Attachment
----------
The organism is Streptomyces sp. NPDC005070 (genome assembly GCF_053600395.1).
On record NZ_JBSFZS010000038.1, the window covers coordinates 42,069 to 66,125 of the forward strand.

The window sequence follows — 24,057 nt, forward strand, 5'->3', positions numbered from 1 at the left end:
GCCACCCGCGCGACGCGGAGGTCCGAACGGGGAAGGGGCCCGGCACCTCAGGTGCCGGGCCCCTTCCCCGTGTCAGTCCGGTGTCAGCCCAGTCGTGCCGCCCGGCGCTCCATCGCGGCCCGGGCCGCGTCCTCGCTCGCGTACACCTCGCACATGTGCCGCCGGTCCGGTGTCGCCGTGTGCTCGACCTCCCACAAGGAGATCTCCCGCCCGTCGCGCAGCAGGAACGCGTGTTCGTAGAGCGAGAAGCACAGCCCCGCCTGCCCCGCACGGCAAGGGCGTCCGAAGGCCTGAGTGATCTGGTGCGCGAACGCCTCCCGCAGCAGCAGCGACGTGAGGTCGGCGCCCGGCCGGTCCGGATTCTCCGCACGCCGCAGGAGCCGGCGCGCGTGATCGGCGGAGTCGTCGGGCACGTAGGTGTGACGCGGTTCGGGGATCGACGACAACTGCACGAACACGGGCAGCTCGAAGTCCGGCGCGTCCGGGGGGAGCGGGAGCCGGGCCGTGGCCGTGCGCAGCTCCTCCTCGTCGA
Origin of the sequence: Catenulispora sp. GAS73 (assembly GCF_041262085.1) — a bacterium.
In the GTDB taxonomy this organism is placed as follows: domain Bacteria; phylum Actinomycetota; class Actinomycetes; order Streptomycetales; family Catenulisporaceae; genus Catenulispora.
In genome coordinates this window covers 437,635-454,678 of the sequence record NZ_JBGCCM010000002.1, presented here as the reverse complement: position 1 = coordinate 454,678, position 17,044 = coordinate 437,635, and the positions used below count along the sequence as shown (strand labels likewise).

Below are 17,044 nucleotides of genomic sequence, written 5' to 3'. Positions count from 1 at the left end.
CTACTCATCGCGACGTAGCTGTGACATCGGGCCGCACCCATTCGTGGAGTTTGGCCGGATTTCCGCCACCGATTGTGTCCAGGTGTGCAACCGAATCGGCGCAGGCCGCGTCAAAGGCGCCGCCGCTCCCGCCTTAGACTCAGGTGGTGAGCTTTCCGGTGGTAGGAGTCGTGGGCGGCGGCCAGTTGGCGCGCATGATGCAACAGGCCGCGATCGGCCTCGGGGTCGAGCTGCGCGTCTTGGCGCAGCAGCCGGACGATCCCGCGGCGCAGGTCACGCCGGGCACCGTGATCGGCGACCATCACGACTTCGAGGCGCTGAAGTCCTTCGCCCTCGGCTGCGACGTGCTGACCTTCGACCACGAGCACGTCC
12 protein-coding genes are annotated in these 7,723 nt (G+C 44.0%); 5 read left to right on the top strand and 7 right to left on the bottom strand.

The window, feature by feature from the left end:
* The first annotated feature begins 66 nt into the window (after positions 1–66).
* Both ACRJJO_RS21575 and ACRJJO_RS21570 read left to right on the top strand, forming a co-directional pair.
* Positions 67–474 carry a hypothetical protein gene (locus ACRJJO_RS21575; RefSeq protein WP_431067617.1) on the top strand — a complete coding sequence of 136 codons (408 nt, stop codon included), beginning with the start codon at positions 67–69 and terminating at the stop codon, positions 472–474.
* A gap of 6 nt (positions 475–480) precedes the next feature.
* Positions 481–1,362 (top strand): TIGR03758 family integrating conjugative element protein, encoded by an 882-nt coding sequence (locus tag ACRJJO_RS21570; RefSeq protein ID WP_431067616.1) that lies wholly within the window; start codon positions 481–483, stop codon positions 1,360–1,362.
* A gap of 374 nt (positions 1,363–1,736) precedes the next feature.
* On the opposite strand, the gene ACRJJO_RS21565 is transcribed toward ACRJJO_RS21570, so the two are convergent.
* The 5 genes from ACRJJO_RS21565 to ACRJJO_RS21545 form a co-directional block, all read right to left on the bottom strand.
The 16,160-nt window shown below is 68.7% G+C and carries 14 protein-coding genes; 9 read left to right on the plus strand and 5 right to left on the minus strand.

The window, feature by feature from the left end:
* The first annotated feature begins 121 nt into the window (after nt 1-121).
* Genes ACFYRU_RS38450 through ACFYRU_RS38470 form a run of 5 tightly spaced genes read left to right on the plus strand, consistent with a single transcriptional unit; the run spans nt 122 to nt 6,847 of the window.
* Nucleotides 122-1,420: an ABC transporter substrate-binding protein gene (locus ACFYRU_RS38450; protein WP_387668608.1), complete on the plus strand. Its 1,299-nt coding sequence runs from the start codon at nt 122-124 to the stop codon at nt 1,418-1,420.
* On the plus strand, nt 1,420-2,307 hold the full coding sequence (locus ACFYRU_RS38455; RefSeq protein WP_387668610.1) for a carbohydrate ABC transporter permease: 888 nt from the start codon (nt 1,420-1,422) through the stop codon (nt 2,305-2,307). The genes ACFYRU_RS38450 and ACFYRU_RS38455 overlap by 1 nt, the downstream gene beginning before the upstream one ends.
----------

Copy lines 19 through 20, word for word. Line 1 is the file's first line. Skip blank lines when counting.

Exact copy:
* The 5 genes from ACRJJO_RS21565 to ACRJJO_RS21545 form a co-directional block, all read right to left on the bottom strand.
The 16,160-nt window shown below is 68.7% G+C and carries 14 protein-coding genes; 9 read left to right on the plus strand and 5 right to left on the minus strand.